If you rent your unit for less than 15 days/year, the rental income will not be includible in income–thus the income is tax-free and you would still be able to deduct your interest payments.
The timeshare won’t be difficult to resell due to the lack of accommodations in the Sugarbush area (supply and demand).
We have also published several articles submitted by frustrated Americano ARC Resort owners. For many seniors, what the developer may consider a responsible exit is not. ARC is demanding those seeking exit purchase a Freedom 365 Travel Club. I think I speak on behalf of my generation when I say the last thing a senior seeking release from a timeshare needs is a $5,000 travel club.
When a member or owner contacts me, the first thing I do is tell the member to reach out to ARDA’s Coalition for Responsible Exit. They report back their findings. https://responsibleexit.com/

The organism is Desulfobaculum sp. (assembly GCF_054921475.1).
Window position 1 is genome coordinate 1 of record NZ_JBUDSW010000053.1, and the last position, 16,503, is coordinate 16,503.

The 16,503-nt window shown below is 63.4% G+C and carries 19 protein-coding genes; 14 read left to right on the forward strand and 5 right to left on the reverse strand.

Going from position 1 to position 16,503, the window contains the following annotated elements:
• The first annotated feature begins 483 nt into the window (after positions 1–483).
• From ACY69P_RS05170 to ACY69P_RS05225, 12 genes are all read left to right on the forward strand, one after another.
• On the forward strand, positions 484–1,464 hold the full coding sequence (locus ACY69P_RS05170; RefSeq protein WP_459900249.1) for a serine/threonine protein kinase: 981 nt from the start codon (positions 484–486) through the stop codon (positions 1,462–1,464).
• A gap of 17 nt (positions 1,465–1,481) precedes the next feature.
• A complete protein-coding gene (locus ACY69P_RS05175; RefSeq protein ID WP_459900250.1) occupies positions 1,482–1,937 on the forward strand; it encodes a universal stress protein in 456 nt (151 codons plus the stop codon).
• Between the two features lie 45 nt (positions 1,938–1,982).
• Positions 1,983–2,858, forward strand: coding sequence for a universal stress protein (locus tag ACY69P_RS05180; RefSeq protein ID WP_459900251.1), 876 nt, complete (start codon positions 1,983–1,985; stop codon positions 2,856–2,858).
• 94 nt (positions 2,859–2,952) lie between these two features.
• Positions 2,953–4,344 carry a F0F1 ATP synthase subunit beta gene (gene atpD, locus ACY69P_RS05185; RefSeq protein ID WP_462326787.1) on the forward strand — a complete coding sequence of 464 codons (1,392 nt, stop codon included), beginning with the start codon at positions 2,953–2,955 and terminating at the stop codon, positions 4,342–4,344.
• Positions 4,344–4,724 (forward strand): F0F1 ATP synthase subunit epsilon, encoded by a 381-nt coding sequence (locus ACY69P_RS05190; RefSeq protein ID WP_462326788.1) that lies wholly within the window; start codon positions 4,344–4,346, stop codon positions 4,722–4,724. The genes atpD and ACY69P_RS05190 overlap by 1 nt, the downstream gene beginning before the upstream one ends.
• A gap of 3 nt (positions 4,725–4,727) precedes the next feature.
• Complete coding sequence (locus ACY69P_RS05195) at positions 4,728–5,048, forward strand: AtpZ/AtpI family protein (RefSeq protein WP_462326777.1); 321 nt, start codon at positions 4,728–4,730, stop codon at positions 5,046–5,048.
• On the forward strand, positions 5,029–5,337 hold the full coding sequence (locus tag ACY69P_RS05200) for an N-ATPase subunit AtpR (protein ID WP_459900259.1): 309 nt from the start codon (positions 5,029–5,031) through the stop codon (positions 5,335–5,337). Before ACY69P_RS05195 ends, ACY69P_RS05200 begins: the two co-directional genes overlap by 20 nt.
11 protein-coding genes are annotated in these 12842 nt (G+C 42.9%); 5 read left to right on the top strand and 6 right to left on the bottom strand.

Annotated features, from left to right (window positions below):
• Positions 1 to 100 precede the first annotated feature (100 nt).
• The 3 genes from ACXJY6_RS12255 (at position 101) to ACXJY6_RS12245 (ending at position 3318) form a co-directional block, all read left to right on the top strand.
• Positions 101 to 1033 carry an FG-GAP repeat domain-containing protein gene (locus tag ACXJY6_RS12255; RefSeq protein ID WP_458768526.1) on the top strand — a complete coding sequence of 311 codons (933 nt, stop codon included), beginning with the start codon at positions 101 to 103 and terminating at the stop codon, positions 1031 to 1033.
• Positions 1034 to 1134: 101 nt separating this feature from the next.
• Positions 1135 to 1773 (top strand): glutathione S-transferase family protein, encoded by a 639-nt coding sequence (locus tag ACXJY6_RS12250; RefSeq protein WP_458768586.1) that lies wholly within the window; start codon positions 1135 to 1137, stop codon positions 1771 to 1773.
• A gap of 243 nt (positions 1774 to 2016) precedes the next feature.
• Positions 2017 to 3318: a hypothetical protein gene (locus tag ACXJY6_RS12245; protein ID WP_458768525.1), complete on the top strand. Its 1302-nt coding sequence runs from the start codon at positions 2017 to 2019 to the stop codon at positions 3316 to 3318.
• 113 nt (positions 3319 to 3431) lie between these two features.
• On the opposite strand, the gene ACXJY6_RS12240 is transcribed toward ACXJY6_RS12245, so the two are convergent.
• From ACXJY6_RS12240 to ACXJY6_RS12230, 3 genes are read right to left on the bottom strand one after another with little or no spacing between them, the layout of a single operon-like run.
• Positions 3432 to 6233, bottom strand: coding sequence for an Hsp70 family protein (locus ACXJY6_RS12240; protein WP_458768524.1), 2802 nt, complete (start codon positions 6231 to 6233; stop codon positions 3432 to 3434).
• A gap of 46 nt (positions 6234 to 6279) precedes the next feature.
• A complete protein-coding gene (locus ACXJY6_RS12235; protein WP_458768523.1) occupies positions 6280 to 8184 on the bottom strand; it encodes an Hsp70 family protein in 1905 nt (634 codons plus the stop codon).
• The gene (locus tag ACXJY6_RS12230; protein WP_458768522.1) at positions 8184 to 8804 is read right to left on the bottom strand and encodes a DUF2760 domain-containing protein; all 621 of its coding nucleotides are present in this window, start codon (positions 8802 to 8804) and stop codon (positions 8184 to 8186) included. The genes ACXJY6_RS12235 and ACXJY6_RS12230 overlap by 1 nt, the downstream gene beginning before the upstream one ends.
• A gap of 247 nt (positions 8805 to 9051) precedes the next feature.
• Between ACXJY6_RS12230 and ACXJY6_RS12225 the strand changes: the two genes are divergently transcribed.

Joseph was referred to me because Joseph does not have a computer. When I called Welk Resort, it did take a try or two. I waited on hold as caller #1 for 15 minutes before reaching a company representative. I explained that one of their owners had been quoted $4,500 to be released from his timeshare, so I was checking to see if they might work with Joseph. She referred me to the department that takes care of deed-backs. The person I spoke with said they would forward the message to a representative. I explained that I am not an attorney, so don’t represent anyone, but I was researching timeshare’s secondary market and would like to know Welk’s dissolution policy. That same day I was contacted by a Welk representative who explained they would work with Joseph and quoted me the reasonable fee they charge to deed-back, in the case of someone like Joseph.